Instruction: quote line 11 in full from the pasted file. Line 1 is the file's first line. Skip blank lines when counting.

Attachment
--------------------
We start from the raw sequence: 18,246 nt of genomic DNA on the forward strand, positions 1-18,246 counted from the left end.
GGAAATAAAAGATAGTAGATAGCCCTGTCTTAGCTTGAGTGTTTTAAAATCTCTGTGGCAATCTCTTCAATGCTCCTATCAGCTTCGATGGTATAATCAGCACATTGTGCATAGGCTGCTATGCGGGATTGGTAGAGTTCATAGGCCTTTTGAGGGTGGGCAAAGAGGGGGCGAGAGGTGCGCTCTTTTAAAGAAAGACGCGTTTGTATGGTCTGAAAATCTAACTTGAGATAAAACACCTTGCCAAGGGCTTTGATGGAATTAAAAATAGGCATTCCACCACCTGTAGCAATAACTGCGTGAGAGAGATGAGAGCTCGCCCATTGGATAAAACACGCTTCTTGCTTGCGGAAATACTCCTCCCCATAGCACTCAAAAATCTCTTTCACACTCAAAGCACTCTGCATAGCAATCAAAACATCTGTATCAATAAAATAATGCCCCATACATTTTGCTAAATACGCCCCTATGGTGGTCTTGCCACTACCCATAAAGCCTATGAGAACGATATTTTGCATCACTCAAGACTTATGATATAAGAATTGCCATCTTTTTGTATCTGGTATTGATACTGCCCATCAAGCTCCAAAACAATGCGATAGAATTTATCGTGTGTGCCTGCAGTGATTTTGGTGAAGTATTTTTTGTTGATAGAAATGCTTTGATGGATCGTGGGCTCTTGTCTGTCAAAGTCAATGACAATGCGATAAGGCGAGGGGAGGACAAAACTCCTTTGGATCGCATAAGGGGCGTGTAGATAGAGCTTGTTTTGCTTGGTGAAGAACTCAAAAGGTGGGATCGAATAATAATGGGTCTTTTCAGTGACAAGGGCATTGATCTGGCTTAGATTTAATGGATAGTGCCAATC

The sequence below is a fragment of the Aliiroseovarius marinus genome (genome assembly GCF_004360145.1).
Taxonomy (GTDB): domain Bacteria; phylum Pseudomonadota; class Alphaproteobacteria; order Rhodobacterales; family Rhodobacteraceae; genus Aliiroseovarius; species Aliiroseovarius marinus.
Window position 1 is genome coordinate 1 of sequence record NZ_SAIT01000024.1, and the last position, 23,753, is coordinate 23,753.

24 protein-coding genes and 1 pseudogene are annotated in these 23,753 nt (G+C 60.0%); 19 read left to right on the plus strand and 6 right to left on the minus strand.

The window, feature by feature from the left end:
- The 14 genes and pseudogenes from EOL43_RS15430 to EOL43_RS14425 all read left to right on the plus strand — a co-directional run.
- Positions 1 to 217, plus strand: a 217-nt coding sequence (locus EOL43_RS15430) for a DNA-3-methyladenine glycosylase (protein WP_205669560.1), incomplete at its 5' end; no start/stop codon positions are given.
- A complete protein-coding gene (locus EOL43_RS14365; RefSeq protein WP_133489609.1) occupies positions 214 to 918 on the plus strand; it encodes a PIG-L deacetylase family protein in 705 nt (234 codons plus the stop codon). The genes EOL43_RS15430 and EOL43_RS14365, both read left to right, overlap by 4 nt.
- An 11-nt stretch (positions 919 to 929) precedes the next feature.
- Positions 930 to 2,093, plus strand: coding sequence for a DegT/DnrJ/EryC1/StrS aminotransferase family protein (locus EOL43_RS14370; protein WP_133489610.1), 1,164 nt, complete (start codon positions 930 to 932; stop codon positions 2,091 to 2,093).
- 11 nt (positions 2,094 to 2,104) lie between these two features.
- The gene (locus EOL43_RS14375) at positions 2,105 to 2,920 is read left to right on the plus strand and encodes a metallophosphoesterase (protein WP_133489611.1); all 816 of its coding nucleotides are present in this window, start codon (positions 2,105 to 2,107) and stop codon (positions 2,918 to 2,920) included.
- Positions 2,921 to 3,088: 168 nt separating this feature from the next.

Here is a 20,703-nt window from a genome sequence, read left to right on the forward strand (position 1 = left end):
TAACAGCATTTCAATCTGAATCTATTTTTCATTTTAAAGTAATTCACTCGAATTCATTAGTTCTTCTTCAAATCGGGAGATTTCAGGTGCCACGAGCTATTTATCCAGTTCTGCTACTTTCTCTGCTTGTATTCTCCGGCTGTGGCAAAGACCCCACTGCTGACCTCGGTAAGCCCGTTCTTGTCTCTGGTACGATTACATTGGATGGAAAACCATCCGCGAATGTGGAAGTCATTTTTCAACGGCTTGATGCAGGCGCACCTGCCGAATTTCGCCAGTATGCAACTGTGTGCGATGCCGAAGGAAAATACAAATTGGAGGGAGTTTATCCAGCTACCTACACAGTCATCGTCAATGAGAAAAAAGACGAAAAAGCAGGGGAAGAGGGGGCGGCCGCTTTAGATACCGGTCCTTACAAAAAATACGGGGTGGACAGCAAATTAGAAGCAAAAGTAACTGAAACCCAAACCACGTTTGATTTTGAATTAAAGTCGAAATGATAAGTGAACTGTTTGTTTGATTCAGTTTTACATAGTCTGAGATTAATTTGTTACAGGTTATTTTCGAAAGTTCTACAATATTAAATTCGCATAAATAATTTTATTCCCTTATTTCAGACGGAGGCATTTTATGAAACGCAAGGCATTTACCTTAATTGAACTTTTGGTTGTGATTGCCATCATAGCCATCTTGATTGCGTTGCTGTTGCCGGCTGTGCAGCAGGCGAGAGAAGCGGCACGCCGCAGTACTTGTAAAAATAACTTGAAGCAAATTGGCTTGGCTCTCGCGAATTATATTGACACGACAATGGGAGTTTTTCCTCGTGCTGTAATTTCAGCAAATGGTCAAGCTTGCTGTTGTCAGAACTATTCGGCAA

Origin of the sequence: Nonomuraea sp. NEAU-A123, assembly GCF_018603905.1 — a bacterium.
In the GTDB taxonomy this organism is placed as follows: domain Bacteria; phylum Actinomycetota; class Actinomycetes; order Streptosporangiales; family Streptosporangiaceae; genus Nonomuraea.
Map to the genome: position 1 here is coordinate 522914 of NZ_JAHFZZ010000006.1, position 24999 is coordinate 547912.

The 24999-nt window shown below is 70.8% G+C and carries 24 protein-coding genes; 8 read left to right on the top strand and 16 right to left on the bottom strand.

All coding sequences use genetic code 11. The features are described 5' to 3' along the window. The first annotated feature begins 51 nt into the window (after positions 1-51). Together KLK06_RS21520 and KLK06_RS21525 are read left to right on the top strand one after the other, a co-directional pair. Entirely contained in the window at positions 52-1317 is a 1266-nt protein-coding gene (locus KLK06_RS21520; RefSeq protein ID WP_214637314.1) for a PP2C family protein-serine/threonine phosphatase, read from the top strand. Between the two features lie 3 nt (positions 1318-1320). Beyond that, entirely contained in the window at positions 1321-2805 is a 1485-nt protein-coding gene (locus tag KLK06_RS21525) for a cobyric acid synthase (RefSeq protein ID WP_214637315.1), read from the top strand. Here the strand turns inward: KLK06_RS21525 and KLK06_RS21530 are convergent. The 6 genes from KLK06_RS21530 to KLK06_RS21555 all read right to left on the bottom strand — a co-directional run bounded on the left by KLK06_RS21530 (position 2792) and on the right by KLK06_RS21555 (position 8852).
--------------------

- An 11-nt stretch (positions 919 to 929) precedes the next feature.